Salamba Sarvangasana ~ Shoulder Stand

This pose can be quite difficult and scary for people. For some, anytime we go upside down fear is exposed. Add to that the fear that you are putting a lot of pressure on the neck and many simply stay away from this pose. So, why would you want to do it? There are many benefits to sarvangasana: It helps to stimulate the thyroid and parathyroid; helps to reduce fatigue mild depression and stress; stretches the shoulders and neck; tones abs, legs and buttocks. Also, being upside down in any position gives your heart a bit of a break and brings more blood flow to the brain.

Done correctly, you are standing on your shoulders rather than your neck. Start off lying on the floor with the arms extended alongside the body and the knees bent. Bring the knees in toward the chest and begin to lift the pelvis and back from the floor keeping knees bent at first. At this point you can bring the knees to the forehead in order to adjust your elbows if they happen to be flaring out from the side bodies. Draw should blades firmly together and bring hands to the low back. Slowly begin to extend the legs upward. For some, the legs can extend straight up over the shoulders. You will press the upper arms and shoulders firmly into the floor here, taking pressure off of the neck.  A good way to practice is to place a folded blanket or towel underneath the shoulder blades, so the top of the blanket is at the top of the shoulders. This allows a little more space between the neck and the floor.

There are modifications to salamba sarvangasana. One way to modify is to make more of a V with the legs, rather than extending fully, as shown here:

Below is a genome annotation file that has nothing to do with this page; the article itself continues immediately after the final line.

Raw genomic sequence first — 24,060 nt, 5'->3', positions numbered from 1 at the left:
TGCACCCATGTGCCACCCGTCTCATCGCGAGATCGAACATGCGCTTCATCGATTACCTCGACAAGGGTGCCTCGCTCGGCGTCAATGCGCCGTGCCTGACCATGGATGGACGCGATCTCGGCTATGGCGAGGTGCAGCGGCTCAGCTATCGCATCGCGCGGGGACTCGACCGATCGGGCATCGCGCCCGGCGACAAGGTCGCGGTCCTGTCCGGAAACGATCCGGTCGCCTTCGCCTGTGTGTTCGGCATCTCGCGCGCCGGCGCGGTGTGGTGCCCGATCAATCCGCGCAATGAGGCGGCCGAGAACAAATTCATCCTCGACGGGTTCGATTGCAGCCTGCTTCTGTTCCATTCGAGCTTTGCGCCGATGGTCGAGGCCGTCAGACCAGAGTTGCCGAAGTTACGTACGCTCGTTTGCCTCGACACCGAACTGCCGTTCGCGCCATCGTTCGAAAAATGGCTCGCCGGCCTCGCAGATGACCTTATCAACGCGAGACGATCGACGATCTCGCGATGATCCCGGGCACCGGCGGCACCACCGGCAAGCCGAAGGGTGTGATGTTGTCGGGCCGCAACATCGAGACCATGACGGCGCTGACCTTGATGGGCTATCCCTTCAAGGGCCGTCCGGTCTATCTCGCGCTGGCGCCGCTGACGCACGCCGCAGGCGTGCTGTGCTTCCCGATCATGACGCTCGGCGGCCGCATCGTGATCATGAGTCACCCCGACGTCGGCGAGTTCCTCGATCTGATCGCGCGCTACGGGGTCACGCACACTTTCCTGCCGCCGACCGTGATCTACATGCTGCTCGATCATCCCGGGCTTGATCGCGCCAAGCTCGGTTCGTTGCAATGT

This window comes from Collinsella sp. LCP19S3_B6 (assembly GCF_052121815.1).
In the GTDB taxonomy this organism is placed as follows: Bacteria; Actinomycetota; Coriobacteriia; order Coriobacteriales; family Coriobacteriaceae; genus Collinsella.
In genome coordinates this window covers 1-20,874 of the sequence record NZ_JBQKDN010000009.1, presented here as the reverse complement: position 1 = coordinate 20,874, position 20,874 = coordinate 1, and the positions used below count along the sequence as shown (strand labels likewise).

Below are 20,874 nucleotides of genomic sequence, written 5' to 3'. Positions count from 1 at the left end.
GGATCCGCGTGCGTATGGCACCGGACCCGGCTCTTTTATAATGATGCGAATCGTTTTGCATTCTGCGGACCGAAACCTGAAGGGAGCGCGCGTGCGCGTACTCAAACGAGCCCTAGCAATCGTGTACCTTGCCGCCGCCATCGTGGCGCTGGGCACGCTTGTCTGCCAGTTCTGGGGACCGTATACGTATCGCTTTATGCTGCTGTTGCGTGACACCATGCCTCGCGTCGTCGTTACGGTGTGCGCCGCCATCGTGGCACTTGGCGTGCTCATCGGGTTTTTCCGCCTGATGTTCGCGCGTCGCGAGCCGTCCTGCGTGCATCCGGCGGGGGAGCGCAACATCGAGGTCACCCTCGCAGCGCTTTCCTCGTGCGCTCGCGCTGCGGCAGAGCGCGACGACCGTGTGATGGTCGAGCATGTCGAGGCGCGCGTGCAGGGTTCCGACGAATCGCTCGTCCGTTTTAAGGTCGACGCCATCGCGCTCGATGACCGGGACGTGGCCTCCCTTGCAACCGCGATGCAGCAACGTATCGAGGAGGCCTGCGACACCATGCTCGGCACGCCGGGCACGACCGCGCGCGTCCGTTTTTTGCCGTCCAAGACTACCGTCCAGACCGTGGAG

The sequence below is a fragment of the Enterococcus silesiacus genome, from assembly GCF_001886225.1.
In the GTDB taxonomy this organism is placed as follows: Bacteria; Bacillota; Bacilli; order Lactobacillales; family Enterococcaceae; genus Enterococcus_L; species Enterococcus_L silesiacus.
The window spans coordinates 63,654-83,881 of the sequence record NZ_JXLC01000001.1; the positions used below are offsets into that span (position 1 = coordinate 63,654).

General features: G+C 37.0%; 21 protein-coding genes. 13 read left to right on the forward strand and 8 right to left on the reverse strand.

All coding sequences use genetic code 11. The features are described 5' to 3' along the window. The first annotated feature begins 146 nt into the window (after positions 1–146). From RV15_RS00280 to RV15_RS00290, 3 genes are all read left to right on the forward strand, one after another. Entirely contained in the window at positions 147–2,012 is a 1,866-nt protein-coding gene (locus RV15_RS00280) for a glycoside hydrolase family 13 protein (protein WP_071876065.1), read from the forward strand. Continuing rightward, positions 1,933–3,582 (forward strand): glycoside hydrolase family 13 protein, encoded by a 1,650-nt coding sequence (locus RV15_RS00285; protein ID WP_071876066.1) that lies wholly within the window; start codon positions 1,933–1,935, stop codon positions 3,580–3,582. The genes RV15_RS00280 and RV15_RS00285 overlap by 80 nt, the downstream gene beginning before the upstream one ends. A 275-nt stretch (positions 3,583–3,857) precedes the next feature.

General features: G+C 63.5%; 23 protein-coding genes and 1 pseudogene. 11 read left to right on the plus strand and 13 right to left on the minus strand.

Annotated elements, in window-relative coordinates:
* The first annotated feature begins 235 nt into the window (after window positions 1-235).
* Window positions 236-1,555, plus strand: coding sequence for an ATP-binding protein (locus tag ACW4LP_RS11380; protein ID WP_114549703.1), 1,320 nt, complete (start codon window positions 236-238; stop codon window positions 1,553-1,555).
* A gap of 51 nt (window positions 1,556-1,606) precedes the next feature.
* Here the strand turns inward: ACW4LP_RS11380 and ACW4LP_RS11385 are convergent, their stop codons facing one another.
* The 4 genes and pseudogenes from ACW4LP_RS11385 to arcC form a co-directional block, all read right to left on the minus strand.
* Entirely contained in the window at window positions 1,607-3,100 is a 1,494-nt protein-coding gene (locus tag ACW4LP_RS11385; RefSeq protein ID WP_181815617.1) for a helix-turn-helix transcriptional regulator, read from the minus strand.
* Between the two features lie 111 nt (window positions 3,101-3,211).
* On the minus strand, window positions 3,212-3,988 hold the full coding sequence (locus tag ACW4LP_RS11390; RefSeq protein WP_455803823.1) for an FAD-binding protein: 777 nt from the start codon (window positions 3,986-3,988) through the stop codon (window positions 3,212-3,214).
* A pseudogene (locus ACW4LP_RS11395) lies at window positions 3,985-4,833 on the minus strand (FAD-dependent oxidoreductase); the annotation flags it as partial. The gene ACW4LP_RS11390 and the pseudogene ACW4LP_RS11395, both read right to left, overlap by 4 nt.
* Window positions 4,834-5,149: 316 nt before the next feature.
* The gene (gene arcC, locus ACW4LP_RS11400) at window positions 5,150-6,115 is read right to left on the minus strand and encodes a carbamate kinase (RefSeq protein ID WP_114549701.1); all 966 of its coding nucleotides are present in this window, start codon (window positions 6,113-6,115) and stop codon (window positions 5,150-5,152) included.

Another way to modify is to walk the legs up a wall:

Or even simply have the legs up the wall as shown here:

Full salamba sarvangasana should only be taken when you have a healthy neck and normal blood pressure. This is a more intermediate to advanced posture and it’s always wise to perform with a teacher to start.

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About Reena Davis

I am a certified yoga teacher and a student of all things spiritual.
This entry was posted in asana, Pose and tagged , , , , , , , , , . Bookmark the permalink.

12 Responses to Salamba Sarvangasana ~ Shoulder Stand

  1. pflead73 says:

    can spondylitis patients do this exercise?

    • Typically you should be okay, but it’s always best to check in with your health practitioner first. It would also be a good idea to practice first with a qualified yoga teacher. Thanks for your question 🙂

  2. pflead73 says:

    Neither I know any health practitioner nor I know any yoga teacher(except u)…:P thanx neway 🙂

    • In that case I would definitely stick to a modification, perhaps even start with legs on the wall and then begin to walk to feet up the wall to where you are comfortable. You should never feel pain in yoga so any discomfort back off. If you are already fairly active walking the feet up will likely be okay. Just really pay attention to your body and remember no weight in the neck!

  3. amoonfull says:

    i love this pose. it’s been one of my favorite things to do on a regular basis since i was about 10. it’s very comfortable. i feel super relaxed. now, after discovering yoga, im able to perfect the position and feel even better for doing it since i know the benefits!

  4. I like is pose and I practice it regularly with my students.. it has a lot of benefits, like you explain.. thanks..

  5. Pingback: Halasana ~ Plough Pose | Yoga With Maheshwari

  6. thowling says:

    Thanks for explaining the pose meticulously, and also posting pictures of modifications. I like shoulderstand, but it’s not every day that I am able to do it; sometimes it just doesn’t feel right for my neck, so I go for legs up the wall instead. The asana practice becomes very different when we learn to honor our bodies.

    • Yes, for me it’s really the most important part of asana. We can start to incorporate many of the philosophical teachings like detachment and non-harming when we honor where we are on any given day. Thanks for visiting and commenting! Namaste

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